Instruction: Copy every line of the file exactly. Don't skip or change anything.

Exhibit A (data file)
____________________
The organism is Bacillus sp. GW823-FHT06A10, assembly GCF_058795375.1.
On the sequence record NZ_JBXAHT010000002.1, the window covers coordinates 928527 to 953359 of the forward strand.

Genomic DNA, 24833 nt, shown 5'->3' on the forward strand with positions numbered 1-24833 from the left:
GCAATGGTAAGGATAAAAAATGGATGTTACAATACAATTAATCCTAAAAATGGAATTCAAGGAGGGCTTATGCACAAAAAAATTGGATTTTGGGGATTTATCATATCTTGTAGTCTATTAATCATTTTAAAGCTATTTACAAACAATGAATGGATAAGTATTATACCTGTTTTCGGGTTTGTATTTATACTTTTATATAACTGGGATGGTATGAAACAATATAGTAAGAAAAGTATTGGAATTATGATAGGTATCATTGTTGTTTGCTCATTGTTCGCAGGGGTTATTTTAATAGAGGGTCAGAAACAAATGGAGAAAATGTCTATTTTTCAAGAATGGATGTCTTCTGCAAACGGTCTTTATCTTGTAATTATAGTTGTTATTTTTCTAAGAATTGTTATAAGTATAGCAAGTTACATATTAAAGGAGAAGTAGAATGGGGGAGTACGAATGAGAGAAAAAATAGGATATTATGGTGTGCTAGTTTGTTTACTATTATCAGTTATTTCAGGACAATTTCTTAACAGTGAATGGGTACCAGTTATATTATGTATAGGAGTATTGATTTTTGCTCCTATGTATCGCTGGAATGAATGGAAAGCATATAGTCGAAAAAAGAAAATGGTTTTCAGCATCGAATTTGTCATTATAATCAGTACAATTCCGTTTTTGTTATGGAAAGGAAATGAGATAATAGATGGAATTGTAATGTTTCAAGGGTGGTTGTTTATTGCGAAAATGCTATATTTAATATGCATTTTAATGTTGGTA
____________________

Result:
The organism is Bacillus sp. GW823-FHT06A10, assembly GCF_058795375.1.
On the sequence record NZ_JBXAHT010000002.1, the window covers coordinates 928527 to 953359 of the forward strand.

Genomic DNA, 24833 nt, shown 5'->3' on the forward strand with positions numbered 1-24833 from the left:
GCAATGGTAAGGATAAAAAATGGATGTTACAATACAATTAATCCTAAAAATGGAATTCAAGGAGGGCTTATGCACAAAAAAATTGGATTTTGGGGATTTATCATATCTTGTAGTCTATTAATCATTTTAAAGCTATTTACAAACAATGAATGGATAAGTATTATACCTGTTTTCGGGTTTGTATTTATACTTTTATATAACTGGGATGGTATGAAACAATATAGTAAGAAAAGTATTGGAATTATGATAGGTATCATTGTTGTTTGCTCATTGTTCGCAGGGGTTATTTTAATAGAGGGTCAGAAACAAATGGAGAAAATGTCTATTTTTCAAGAATGGATGTCTTCTGCAAACGGTCTTTATCTTGTAATTATAGTTGTTATTTTTCTAAGAATTGTTATAAGTATAGCAAGTTACATATTAAAGGAGAAGTAGAATGGGGGAGTACGAATGAGAGAAAAAATAGGATATTATGGTGTGCTAGTTTGTTTACTATTATCAGTTATTTCAGGACAATTTCTTAACAGTGAATGGGTACCAGTTATATTATGTATAGGAGTATTGATTTTTGCTCCTATGTATCGCTGGAATGAATGGAAAGCATATAGTCGAAAAAAGAAAATGGTTTTCAGCATCGAATTTGTCATTATAATCAGTACAATTCCGTTTTTGTTATGGAAAGGAAATGAGATAATAGATGGAATTGTAATGTTTCAAGGGTGGTTGTTTATTGCGAAAATGCTATATTTAATATGCATTTTAATGTTGGTA